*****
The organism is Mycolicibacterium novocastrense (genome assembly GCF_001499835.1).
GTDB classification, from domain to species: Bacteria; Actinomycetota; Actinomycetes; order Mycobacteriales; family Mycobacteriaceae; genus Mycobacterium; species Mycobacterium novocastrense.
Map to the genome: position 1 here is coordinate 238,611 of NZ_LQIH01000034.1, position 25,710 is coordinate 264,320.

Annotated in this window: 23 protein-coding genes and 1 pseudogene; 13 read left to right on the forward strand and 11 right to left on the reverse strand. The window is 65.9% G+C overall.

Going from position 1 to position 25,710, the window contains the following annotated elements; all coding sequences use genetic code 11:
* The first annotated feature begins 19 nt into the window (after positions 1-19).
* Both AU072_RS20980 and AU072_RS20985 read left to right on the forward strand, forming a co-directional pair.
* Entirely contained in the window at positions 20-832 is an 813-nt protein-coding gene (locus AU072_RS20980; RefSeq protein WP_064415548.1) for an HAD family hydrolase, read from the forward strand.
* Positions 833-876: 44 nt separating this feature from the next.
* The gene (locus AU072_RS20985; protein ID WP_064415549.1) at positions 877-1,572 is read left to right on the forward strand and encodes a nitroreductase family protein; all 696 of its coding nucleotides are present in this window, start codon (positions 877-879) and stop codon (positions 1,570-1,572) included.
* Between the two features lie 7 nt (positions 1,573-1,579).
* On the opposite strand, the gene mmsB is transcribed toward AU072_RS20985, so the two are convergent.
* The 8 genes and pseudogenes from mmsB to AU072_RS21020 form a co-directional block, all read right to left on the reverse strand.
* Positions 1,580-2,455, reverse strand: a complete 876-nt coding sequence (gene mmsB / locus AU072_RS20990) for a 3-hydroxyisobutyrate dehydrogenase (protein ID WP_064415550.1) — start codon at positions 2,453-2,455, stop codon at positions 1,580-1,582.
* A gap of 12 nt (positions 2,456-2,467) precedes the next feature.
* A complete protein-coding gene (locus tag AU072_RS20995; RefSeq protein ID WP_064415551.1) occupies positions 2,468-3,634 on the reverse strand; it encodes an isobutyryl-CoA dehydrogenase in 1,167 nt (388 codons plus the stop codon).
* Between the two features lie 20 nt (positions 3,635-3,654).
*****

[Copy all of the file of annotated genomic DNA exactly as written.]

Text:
The organism is Mycolicibacterium novocastrense (genome assembly GCF_001499835.1).
GTDB classification, from domain to species: Bacteria; Actinomycetota; Actinomycetes; order Mycobacteriales; family Mycobacteriaceae; genus Mycobacterium; species Mycobacterium novocastrense.
Map to the genome: position 1 here is coordinate 238,611 of NZ_LQIH01000034.1, position 25,710 is coordinate 264,320.

Annotated in this window: 23 protein-coding genes and 1 pseudogene; 13 read left to right on the forward strand and 11 right to left on the reverse strand. The window is 65.9% G+C overall.

Going from position 1 to position 25,710, the window contains the following annotated elements; all coding sequences use genetic code 11:
* The first annotated feature begins 19 nt into the window (after positions 1-19).
* Both AU072_RS20980 and AU072_RS20985 read left to right on the forward strand, forming a co-directional pair.
* Entirely contained in the window at positions 20-832 is an 813-nt protein-coding gene (locus AU072_RS20980; RefSeq protein WP_064415548.1) for an HAD family hydrolase, read from the forward strand.
* Positions 833-876: 44 nt separating this feature from the next.
* The gene (locus AU072_RS20985; protein ID WP_064415549.1) at positions 877-1,572 is read left to right on the forward strand and encodes a nitroreductase family protein; all 696 of its coding nucleotides are present in this window, start codon (positions 877-879) and stop codon (positions 1,570-1,572) included.
* Between the two features lie 7 nt (positions 1,573-1,579).
* On the opposite strand, the gene mmsB is transcribed toward AU072_RS20985, so the two are convergent.
* The 8 genes and pseudogenes from mmsB to AU072_RS21020 form a co-directional block, all read right to left on the reverse strand.
* Positions 1,580-2,455, reverse strand: a complete 876-nt coding sequence (gene mmsB / locus AU072_RS20990) for a 3-hydroxyisobutyrate dehydrogenase (protein ID WP_064415550.1) — start codon at positions 2,453-2,455, stop codon at positions 1,580-1,582.
* A gap of 12 nt (positions 2,456-2,467) precedes the next feature.
* A complete protein-coding gene (locus tag AU072_RS20995; RefSeq protein ID WP_064415551.1) occupies positions 2,468-3,634 on the reverse strand; it encodes an isobutyryl-CoA dehydrogenase in 1,167 nt (388 codons plus the stop codon).
* Between the two features lie 20 nt (positions 3,635-3,654).